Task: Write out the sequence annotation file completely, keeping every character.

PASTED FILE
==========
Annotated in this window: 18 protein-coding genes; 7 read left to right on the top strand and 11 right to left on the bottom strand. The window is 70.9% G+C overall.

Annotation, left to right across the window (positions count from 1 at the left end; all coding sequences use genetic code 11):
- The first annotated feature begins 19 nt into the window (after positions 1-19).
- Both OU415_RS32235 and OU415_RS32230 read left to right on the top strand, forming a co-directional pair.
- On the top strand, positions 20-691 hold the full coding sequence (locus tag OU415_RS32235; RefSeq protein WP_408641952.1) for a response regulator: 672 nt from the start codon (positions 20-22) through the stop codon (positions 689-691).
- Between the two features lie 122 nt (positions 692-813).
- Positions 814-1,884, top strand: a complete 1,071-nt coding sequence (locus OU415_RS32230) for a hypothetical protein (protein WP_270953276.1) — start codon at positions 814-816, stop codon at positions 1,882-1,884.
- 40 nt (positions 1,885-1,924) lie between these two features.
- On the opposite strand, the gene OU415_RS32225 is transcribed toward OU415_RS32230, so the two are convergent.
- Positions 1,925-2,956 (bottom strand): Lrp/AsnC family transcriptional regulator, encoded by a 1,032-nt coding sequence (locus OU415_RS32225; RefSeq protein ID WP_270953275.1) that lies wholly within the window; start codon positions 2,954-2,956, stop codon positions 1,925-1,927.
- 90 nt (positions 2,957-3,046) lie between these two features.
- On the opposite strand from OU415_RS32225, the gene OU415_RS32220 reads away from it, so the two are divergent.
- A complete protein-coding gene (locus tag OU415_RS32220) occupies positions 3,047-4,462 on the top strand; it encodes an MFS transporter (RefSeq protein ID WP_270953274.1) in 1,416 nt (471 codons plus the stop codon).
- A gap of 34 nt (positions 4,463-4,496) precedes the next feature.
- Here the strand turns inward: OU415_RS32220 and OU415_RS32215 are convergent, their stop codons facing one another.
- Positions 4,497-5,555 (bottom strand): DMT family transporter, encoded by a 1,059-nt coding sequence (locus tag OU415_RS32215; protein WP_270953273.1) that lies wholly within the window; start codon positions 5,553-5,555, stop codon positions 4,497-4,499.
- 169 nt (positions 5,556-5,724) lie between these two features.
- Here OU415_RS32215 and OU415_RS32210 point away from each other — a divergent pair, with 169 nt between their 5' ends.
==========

Annotated in this window: 18 protein-coding genes; 7 read left to right on the top strand and 11 right to left on the bottom strand. The window is 70.9% G+C overall.

Annotation, left to right across the window (positions count from 1 at the left end; all coding sequences use genetic code 11):
- The first annotated feature begins 19 nt into the window (after positions 1-19).
- Both OU415_RS32235 and OU415_RS32230 read left to right on the top strand, forming a co-directional pair.
- On the top strand, positions 20-691 hold the full coding sequence (locus tag OU415_RS32235; RefSeq protein WP_408641952.1) for a response regulator: 672 nt from the start codon (positions 20-22) through the stop codon (positions 689-691).
- Between the two features lie 122 nt (positions 692-813).
- Positions 814-1,884, top strand: a complete 1,071-nt coding sequence (locus OU415_RS32230) for a hypothetical protein (protein WP_270953276.1) — start codon at positions 814-816, stop codon at positions 1,882-1,884.
- 40 nt (positions 1,885-1,924) lie between these two features.
- On the opposite strand, the gene OU415_RS32225 is transcribed toward OU415_RS32230, so the two are convergent.
- Positions 1,925-2,956 (bottom strand): Lrp/AsnC family transcriptional regulator, encoded by a 1,032-nt coding sequence (locus OU415_RS32225; RefSeq protein ID WP_270953275.1) that lies wholly within the window; start codon positions 2,954-2,956, stop codon positions 1,925-1,927.
- 90 nt (positions 2,957-3,046) lie between these two features.
- On the opposite strand from OU415_RS32225, the gene OU415_RS32220 reads away from it, so the two are divergent.
- A complete protein-coding gene (locus tag OU415_RS32220) occupies positions 3,047-4,462 on the top strand; it encodes an MFS transporter (RefSeq protein ID WP_270953274.1) in 1,416 nt (471 codons plus the stop codon).
- A gap of 34 nt (positions 4,463-4,496) precedes the next feature.
- Here the strand turns inward: OU415_RS32220 and OU415_RS32215 are convergent, their stop codons facing one another.
- Positions 4,497-5,555 (bottom strand): DMT family transporter, encoded by a 1,059-nt coding sequence (locus tag OU415_RS32215; protein WP_270953273.1) that lies wholly within the window; start codon positions 5,553-5,555, stop codon positions 4,497-4,499.
- 169 nt (positions 5,556-5,724) lie between these two features.
- Here OU415_RS32215 and OU415_RS32210 point away from each other — a divergent pair, with 169 nt between their 5' ends.